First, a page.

Original Location
Education and Investments: 
Sure Picks For Tire Recyclers' Spring Agenda


Business analysts forecast that making the right moves will be essential in the year ahead - there'll be little room for error, they say. Analysts predict that in order to stay competitive, business owners need to gear up to grow or simply stay on target as rising costs eat into so-so profits.

Topping the list of important moves business owners should make in 1998 is investing in your business via technology, product development, training, or education. Also important - start hunting for investors before you need financing; consider expanding your business through acquisitions or strategic alliances; and explore global markets to find buyers wanting U.S.-made goods and services.

Tire and rubber recyclers will have the opportunity to cross several of these items off their 1998 to-do lists by participating in a Spring line-up of programs chock-full of business-boosting ideas and information.

Plan now to catch this wave of good, if not great, moves in 1998 by attending the 41st World Tire and Transportation Services Conference & Exhibition, April 2, 3, 4, and 5 in Louisville, Kentucky.

This year the Conference & Exhibition has a new name, new events, and new functions. And a new segment of the industry - the Service Station Dealers - will participate as co-sponsors. These companies and individuals not only service and sell tires, but they seek out services and products to properly manage scrap tires and other scrap materials generated in the course of business.

For the eighth year, ITRA's Conference & Exhibition planners, together with the Association's Tire and Rubber Recycling Advisory Council (TRRAC), have designed first-rate programs and exciting indoor and outdoor exhibit areas for tire and rubber recyclers. The combination is tailored to offer tire and rubber recyclers access to the latest information on the technologies, products, training, services, and educational tools they need to successfully navigate the ever-changing recycling industry.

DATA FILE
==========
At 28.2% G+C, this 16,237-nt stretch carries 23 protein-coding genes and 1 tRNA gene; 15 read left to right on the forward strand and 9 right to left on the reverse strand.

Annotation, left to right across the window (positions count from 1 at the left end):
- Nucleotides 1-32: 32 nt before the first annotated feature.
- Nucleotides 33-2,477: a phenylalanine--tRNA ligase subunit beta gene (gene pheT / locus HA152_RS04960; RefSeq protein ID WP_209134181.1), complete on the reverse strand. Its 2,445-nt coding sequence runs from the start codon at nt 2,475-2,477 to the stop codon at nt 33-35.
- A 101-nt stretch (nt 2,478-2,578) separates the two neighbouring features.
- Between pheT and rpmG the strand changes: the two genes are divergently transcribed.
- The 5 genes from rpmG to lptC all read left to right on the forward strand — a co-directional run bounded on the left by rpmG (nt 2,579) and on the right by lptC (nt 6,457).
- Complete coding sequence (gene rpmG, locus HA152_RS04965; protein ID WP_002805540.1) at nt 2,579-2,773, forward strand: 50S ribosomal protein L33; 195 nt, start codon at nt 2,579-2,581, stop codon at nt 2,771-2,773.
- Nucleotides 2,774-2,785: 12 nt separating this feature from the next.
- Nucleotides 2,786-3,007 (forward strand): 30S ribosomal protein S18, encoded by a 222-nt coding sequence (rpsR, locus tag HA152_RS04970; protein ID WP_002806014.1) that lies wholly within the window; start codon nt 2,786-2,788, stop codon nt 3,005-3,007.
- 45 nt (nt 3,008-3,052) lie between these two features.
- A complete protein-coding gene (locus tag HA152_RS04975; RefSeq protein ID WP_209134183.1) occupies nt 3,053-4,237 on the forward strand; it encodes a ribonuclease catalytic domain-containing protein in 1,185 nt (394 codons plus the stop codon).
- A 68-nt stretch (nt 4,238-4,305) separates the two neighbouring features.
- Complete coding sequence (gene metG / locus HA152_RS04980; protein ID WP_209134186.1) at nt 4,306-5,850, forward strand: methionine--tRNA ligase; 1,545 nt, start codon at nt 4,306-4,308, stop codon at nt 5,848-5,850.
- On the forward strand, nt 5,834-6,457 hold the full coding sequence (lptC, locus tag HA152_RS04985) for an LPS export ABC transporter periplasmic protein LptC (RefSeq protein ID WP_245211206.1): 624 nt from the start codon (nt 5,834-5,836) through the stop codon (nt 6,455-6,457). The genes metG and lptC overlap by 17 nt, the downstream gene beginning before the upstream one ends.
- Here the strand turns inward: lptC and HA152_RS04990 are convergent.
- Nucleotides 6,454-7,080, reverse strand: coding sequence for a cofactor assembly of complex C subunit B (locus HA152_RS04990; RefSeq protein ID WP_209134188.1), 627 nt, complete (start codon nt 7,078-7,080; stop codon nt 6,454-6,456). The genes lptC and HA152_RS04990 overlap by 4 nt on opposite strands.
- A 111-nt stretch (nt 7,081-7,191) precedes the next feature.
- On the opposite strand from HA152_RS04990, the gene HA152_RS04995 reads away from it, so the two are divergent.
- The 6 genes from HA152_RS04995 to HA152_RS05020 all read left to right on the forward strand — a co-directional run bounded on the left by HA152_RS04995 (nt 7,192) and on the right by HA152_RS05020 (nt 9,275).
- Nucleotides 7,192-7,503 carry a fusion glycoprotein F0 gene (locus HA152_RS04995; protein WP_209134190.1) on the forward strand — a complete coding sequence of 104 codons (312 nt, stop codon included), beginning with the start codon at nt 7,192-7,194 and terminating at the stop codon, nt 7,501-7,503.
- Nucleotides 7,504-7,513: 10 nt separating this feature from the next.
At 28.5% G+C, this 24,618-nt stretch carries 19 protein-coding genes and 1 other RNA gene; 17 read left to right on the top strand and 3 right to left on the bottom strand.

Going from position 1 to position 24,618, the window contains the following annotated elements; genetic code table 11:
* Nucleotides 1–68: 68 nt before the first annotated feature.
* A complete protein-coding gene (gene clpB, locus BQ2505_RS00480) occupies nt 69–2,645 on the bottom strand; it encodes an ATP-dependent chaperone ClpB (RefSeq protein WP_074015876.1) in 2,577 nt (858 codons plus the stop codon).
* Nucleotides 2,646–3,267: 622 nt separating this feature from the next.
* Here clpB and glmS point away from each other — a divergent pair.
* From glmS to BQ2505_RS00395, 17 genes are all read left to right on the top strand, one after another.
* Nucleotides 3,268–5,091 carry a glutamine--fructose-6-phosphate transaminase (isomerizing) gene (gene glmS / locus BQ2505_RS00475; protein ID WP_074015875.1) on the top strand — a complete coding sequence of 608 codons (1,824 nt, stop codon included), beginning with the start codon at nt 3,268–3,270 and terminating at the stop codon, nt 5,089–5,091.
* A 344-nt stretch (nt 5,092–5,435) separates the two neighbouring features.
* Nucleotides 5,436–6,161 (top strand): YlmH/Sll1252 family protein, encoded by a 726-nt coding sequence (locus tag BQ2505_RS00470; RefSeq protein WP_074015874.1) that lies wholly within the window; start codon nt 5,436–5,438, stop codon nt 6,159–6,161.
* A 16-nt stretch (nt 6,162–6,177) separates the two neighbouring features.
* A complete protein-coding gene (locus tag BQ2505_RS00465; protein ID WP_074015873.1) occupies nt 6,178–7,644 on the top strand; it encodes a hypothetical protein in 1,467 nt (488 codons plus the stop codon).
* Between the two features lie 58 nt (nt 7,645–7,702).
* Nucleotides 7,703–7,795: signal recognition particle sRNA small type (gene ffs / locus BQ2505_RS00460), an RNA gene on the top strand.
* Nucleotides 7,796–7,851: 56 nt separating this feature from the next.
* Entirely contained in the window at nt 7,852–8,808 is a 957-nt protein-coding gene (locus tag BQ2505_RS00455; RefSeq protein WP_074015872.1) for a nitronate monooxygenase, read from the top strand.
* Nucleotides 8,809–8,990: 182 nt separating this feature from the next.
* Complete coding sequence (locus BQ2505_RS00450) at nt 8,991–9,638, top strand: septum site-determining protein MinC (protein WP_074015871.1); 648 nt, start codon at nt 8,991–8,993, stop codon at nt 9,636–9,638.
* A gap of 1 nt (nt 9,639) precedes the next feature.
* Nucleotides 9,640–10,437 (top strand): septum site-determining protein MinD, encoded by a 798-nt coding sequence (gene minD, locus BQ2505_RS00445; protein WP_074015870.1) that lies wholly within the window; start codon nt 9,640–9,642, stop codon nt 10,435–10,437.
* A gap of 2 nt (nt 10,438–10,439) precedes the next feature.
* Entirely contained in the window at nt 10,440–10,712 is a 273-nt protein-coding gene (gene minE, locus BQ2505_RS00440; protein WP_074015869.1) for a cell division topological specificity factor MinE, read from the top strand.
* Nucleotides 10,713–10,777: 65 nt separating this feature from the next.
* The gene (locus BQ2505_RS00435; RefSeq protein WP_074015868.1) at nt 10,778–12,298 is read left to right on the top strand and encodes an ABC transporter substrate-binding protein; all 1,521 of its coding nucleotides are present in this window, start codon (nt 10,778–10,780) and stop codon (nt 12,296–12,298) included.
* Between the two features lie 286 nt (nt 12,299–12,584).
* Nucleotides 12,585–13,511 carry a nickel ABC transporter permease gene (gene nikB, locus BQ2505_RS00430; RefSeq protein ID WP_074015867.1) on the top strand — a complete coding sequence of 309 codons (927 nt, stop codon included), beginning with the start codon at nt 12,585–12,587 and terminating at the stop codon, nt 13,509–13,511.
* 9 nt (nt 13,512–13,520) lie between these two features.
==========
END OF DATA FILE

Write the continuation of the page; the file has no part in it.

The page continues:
TRRAC members delved into market issues, political trends, technical developments, and business forecasts to design ten outstanding Workshops. Beginning on Thursday, April 2, the line-up includes an exclusive prepublication look at the findings of Oregon State University's (OSU) five-year asphalt rubber study slated for completion this year. In the session Rubber Modified Asphalt - Could Demand be Rising?  Dr. Jim Lundy - one of the study's lead researchers - will report key findings on the performance, cost and environmental impacts of the rubber modified asphalt. A stellar panel of asphalt rubber producers, contractors, and end-users will analyze the effect the OSU findings may have on increasing market opportunities for rubber modified asphalt nationwide. Be there to learn more about the future of this proven material.

Tire Derived Materials and Civil Engineering - The Dynamic New Frontier also features critical but not yet released findings of a study being conducted by the Federal Highway Administration, highway agencies in Oregon and Washington, and industry groups to gather new and additional information on the use of tire chips in road-fill applications. Dr. Gunner Schleider heads up the research team studying a tire-chip fill project in Oregon. In addition to technical, scientific, and engineering data, Dr. Schleider will discuss some of his own first-hand observations of what to expect from tire chips in these types of projects.

Also scheduled for this session, a panel of construction contractors and state officials will talk about the growing use of tire chips in septic drain applications in Virginia, Florida, Georgia, and South Carolina.

Tire and rubber recyclers certainly want to see what's ahead and where the opportunities lie for expansion in industrial rubber scrap processing. New Business Opportunities Found in Factory Scrap will explore the issues and trends driving this segment, demonstrate advances in processing techniques, and identify ways to add this segment to a tire processing operation.